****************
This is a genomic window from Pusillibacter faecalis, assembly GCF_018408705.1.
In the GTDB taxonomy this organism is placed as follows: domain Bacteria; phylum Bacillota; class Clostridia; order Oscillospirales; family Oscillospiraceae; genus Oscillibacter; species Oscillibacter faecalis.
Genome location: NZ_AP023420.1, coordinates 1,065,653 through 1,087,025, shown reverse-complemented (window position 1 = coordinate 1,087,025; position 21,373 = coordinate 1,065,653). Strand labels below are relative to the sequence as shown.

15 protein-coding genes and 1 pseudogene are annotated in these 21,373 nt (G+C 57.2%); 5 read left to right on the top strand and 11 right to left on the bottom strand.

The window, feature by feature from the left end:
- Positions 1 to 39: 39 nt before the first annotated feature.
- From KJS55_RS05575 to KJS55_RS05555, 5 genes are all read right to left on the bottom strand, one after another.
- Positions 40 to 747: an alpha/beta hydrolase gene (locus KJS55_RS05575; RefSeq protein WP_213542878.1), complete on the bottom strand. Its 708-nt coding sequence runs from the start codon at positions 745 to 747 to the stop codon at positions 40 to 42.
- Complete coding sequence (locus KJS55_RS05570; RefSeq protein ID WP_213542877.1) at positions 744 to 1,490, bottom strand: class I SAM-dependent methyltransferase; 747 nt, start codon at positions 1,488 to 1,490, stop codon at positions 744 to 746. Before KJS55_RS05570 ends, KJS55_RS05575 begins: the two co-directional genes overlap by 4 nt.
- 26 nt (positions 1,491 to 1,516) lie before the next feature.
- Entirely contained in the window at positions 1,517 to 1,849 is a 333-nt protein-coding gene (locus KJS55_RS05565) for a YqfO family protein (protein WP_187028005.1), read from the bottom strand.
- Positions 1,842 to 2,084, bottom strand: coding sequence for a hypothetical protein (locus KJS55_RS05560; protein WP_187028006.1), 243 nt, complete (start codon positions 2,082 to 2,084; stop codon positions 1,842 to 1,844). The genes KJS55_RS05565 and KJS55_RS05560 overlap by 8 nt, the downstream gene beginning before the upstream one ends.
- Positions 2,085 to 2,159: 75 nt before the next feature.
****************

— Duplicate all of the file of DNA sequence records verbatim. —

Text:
This is a genomic window from Pusillibacter faecalis, assembly GCF_018408705.1.
In the GTDB taxonomy this organism is placed as follows: domain Bacteria; phylum Bacillota; class Clostridia; order Oscillospirales; family Oscillospiraceae; genus Oscillibacter; species Oscillibacter faecalis.
Genome location: NZ_AP023420.1, coordinates 1,065,653 through 1,087,025, shown reverse-complemented (window position 1 = coordinate 1,087,025; position 21,373 = coordinate 1,065,653). Strand labels below are relative to the sequence as shown.

15 protein-coding genes and 1 pseudogene are annotated in these 21,373 nt (G+C 57.2%); 5 read left to right on the top strand and 11 right to left on the bottom strand.

The window, feature by feature from the left end:
- Positions 1 to 39: 39 nt before the first annotated feature.
- From KJS55_RS05575 to KJS55_RS05555, 5 genes are all read right to left on the bottom strand, one after another.
- Positions 40 to 747: an alpha/beta hydrolase gene (locus KJS55_RS05575; RefSeq protein WP_213542878.1), complete on the bottom strand. Its 708-nt coding sequence runs from the start codon at positions 745 to 747 to the stop codon at positions 40 to 42.
- Complete coding sequence (locus KJS55_RS05570; RefSeq protein ID WP_213542877.1) at positions 744 to 1,490, bottom strand: class I SAM-dependent methyltransferase; 747 nt, start codon at positions 1,488 to 1,490, stop codon at positions 744 to 746. Before KJS55_RS05570 ends, KJS55_RS05575 begins: the two co-directional genes overlap by 4 nt.
- 26 nt (positions 1,491 to 1,516) lie before the next feature.
- Entirely contained in the window at positions 1,517 to 1,849 is a 333-nt protein-coding gene (locus KJS55_RS05565) for a YqfO family protein (protein WP_187028005.1), read from the bottom strand.
- Positions 1,842 to 2,084, bottom strand: coding sequence for a hypothetical protein (locus KJS55_RS05560; protein WP_187028006.1), 243 nt, complete (start codon positions 2,082 to 2,084; stop codon positions 1,842 to 1,844). The genes KJS55_RS05565 and KJS55_RS05560 overlap by 8 nt, the downstream gene beginning before the upstream one ends.
- Positions 2,085 to 2,159: 75 nt before the next feature.